Dr Johnson Asiama, a former Second Deputy Governor of the Central Bank, has advised government to put in place a national risk management framework that will help contain the types of exogenous shocks that often rob the economy of gains recorded.
Speaking on Tuesday in Accra as part of a panel that spoke on the topic, ‘Ghana’s growing public debt: implications for the economy’ at a roundtable discussion organised by the Institute of Fiscal Studies (IFS), an economic think-tank, Dr Asiama noted: “We should have a risk management framework. We expect the growth acceleration this year on the back of oil and what have you. It’s good news. The macro-economy numbers from last year were very good and the finance minister has made that clear.
“However, down the road, just let the rains be late up to August and you will see the story will change. Just have commodity prices take another turn and you will see the story changing. So what am I saying? The story is good but for the sake of longer term debt sustainability, if we can have a risk matrix, a matrix of all the things that affect us as a country. So that continuously, we are building the necessary mitigating measures putting these things in place.”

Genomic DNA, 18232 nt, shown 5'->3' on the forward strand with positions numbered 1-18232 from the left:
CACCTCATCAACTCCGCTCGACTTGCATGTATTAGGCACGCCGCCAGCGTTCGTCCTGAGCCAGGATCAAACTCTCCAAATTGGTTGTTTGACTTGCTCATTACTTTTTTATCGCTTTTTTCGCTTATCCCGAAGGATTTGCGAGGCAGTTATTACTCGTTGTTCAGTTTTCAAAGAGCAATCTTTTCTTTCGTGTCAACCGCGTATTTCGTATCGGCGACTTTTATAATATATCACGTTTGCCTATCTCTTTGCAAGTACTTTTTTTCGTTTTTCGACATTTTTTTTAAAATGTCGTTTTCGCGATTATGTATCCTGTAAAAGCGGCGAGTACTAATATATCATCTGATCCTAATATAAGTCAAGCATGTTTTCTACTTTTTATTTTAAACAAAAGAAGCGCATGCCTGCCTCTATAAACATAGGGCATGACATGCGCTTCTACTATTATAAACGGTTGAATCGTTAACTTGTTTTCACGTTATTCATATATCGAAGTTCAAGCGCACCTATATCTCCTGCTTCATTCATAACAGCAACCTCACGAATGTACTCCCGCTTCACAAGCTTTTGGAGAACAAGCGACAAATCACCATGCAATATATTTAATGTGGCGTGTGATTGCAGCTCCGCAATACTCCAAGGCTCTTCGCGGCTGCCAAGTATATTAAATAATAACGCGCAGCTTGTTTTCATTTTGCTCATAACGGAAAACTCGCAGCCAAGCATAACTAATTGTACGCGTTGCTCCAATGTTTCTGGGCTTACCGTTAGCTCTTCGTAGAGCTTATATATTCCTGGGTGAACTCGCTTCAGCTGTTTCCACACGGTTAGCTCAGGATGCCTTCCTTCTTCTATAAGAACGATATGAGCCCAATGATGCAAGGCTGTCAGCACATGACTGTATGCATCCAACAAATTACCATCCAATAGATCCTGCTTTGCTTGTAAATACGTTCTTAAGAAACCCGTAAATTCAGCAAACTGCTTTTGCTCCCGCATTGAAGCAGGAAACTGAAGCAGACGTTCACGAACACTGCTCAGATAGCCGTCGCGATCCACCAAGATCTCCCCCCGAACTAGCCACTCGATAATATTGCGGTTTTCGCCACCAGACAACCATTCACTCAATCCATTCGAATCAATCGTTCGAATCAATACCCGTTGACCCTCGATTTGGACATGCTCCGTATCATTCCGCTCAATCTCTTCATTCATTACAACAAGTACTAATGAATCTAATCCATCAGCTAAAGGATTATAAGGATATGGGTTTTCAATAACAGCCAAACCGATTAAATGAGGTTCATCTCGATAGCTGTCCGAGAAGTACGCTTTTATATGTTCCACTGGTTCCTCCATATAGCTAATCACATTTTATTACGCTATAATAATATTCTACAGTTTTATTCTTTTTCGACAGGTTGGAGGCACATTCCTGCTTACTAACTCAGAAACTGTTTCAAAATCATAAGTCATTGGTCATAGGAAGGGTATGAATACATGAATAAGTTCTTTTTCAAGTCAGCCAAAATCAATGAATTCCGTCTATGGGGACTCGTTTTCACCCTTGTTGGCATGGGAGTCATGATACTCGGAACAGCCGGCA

Dr Asiama also noted: “Exchange rate depreciation impacts on debt accumulation tremendously. And now exchange rate depreciation is in turn impacted by a number of exogenous shocks. You notice that any time those shocks come in, the cedi wobbles. And so going forward, one of the strategies you want to, as part of the strategy is how you can keep excessive exchange rate depreciation.”
Interest rate hedging
Commenting on this, he said given the significant proportion of external debt to the stock, we should be having some kind of interest rate hedging in place. I know there is some hedging going on. We should be having some of that.”
“It is true that our reserves have gone up but you see if you take our entire liabilities as a country and you benchmark that with the level of reserves then you will see that the story is not exactly as buoyant as you would want it to be. To put it into context, if you cast your mind back to the Asian financial crisis time, most of those crises had in excess of six months of import cover and yet when crisis came, it was not enough. So when you are at four months or so, it is good enough but it should actually be a lot better.
“Let’s have a list of all these factors that are able to suddenly change the game. You know, prospect for another energy shock, and you will agree with me that this is not far-fetched. What can go wrong? Let it rain continuously for one week, it happens in Sierra Leone and so can happen here, and you will see what I am talking about. It starts as an exogenous shock, and works its way into a macro-economic shock, then the fiscal is always where it ends up. Each day, let us be convinced that we have each of these well covered and that’s the only way we can assure our longer term sustainability prospect.”
According to him, if such measures are not adhered to, any gains registered would be reduced to nothing should any shock rear its head.